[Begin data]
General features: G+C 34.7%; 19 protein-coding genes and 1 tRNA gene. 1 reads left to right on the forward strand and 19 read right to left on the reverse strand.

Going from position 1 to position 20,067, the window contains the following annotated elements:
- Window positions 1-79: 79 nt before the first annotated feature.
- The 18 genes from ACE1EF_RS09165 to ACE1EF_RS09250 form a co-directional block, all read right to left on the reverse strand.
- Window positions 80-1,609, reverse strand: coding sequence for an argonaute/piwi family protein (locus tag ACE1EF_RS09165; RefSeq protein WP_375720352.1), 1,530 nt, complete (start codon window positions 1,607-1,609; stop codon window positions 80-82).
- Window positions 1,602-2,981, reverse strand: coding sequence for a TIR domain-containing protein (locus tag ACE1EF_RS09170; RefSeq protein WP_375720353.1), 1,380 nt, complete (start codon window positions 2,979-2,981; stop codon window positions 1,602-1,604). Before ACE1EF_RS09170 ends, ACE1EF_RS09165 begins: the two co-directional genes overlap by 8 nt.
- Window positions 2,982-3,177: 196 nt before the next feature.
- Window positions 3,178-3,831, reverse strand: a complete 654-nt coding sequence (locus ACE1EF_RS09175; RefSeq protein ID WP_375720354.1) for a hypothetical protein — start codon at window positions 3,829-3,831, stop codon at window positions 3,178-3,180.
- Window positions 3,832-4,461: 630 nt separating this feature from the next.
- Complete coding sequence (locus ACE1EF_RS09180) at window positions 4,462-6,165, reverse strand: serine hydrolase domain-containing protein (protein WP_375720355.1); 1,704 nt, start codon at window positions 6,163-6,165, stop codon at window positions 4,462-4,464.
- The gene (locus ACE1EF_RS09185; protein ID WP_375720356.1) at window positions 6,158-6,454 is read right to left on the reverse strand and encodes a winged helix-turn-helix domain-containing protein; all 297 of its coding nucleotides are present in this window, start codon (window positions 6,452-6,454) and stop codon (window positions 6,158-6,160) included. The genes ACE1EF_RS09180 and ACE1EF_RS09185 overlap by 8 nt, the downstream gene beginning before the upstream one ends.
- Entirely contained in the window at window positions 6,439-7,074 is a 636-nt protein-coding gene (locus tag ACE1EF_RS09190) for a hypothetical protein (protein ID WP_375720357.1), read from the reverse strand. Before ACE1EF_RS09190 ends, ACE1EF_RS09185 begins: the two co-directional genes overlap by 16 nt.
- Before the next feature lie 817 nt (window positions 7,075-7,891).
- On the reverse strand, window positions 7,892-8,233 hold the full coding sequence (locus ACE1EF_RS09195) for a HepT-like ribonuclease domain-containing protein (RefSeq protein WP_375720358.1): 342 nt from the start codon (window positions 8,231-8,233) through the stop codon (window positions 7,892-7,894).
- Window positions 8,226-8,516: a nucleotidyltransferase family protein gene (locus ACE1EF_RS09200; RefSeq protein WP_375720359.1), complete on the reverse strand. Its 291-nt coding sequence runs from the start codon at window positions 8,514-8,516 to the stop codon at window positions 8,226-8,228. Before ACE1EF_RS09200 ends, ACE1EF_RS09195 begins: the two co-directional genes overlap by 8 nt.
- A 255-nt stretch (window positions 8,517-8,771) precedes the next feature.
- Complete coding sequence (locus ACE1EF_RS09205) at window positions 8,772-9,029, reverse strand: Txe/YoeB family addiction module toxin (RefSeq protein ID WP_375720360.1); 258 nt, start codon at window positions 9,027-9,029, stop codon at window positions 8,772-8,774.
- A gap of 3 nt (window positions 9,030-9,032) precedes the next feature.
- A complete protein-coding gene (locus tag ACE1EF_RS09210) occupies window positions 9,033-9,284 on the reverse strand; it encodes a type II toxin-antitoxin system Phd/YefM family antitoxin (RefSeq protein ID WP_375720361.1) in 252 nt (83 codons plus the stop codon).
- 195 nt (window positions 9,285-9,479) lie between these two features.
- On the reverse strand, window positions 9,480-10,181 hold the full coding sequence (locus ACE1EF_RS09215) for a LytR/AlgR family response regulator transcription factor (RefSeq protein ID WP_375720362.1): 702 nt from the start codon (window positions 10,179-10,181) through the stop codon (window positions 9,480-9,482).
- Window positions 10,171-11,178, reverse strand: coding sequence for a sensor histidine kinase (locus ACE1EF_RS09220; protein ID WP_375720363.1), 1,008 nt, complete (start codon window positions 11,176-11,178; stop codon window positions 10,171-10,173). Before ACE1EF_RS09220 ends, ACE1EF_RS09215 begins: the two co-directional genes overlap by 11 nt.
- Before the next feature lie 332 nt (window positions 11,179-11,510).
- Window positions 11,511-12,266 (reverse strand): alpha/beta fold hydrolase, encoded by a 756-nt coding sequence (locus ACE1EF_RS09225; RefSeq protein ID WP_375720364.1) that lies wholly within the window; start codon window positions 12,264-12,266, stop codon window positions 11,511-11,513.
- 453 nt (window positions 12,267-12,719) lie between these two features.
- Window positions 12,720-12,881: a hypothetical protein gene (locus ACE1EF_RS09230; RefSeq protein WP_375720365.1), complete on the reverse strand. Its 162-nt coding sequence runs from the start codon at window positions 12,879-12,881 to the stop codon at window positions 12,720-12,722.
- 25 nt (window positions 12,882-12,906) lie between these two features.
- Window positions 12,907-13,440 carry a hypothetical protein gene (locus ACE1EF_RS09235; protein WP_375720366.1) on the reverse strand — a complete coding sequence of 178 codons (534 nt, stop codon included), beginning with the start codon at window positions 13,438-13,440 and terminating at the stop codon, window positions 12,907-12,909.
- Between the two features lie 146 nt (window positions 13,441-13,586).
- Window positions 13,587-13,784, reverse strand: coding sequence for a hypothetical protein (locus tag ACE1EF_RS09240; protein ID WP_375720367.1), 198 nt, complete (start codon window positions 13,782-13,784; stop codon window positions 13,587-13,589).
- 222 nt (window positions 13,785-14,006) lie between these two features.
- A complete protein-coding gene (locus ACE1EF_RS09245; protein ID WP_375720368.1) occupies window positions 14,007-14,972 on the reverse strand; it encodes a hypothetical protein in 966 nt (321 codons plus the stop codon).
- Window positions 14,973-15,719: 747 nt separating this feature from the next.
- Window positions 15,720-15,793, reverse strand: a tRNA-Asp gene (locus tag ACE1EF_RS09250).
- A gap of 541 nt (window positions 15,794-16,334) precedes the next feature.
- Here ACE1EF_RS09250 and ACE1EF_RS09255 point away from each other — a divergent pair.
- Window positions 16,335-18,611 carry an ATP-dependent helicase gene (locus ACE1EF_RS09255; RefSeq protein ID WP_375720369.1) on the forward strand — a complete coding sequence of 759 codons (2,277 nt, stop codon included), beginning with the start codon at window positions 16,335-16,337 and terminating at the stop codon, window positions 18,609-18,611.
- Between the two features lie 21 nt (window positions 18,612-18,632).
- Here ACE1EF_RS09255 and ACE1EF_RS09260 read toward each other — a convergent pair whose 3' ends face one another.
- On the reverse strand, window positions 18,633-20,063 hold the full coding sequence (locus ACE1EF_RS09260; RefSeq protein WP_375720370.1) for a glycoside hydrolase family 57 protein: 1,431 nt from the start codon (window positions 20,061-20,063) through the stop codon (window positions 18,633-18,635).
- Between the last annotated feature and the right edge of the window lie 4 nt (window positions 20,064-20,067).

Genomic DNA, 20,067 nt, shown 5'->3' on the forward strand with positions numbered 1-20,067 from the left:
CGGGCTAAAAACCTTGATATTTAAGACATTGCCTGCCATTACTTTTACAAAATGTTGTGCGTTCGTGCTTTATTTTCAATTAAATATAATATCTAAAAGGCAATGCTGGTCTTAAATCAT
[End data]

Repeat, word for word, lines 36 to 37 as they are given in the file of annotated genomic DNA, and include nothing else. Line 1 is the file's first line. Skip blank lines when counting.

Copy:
- Here ACE1EF_RS09250 and ACE1EF_RS09255 point away from each other — a divergent pair.
- Window positions 16,335-18,611 carry an ATP-dependent helicase gene (locus ACE1EF_RS09255; RefSeq protein ID WP_375720369.1) on the forward strand — a complete coding sequence of 759 codons (2,277 nt, stop codon included), beginning with the start codon at window positions 16,335-16,337 and terminating at the stop codon, window positions 18,609-18,611.